That was actually a good plan, because with planting season right around the corner, we have some outside projects to tend to. At the top of the list was a shelter in the front pasture for the bucks. This is because next summer we will remineralize the buck pasture, just like we did the girls' new pasture last year. We also decided to plant it to field corn for one summer before planting forage. That means the billy boys have to be moved elsewhere for awhile.
The new shelter is three sided. The sides aren't square to the back, but sort of fanned out.
|New goat shelter, just finished.|
Dan built it in the far back corner of the pasture. He used two privacy fence panels for the back.
|Backside of the shelter. Using privacy fence panels will give a more cohesive|
look to the fenceline once we replace the welded wire with privacy panels.
We plan to eventually fence that property line with these panels. The roof is shingled. Dan contemplated the options and went with shingles when we found them for $15 a bundle at a surplus building supply warehouse.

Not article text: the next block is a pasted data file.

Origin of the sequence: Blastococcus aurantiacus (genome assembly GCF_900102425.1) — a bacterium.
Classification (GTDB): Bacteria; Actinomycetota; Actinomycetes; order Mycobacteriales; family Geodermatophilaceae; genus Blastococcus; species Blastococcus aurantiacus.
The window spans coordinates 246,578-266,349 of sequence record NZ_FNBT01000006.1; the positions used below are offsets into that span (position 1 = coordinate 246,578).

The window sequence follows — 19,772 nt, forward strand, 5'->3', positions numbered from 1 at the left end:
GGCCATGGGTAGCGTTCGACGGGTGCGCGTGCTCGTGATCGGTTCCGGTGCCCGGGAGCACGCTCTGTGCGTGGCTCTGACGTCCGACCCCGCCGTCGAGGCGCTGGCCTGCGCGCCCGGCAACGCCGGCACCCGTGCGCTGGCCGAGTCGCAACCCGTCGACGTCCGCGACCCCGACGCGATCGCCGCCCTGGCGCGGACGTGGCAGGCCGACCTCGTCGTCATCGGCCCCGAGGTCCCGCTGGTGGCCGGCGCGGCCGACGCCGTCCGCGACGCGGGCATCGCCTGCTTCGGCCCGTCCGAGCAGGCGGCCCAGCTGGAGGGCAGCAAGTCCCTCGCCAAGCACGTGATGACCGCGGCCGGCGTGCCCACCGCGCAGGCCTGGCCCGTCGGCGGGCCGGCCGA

Also he built a hay feeder.
|Hay feeder, sized for a big 'un & a li'l 'un|
The "tray" on the bottom catches a lot of hay that the goats tend to pull out. Not all, as you can see, but it's the least wasteful hay feeder we've made so far. The challenge was the size. It needs to accommodate a short Pygmy and a tall Kiko.
|Our bucks, Gruffy and Elvis.|
Because the fencing panels have gaps between the pickets, Dan added an inner plywood wall across the back of the shelter. The purpose of this is to block the wind. Cold is actually less of a problem for goats than rain and drafts. They need to be able to get out of these if they choose.
I was able to test this out the other day when I was painting. The day was sunny but the wind was sharp and chilly. It was snug and pleasant inside.
Speaking of painting, here's how it looks with a coat of barn paint
|I love barn paint. It covers pretty well and wears well too.|
Dan built the shelter off a fence corner, so it incorporates the fence too.
The last thing to do is to run a gutter along the back and add a container to catch rainwater. This will be very helpful for watering the goats.
So, another project almost ready to cross off the to-do list.
Project Priorities & The Weather © April 2013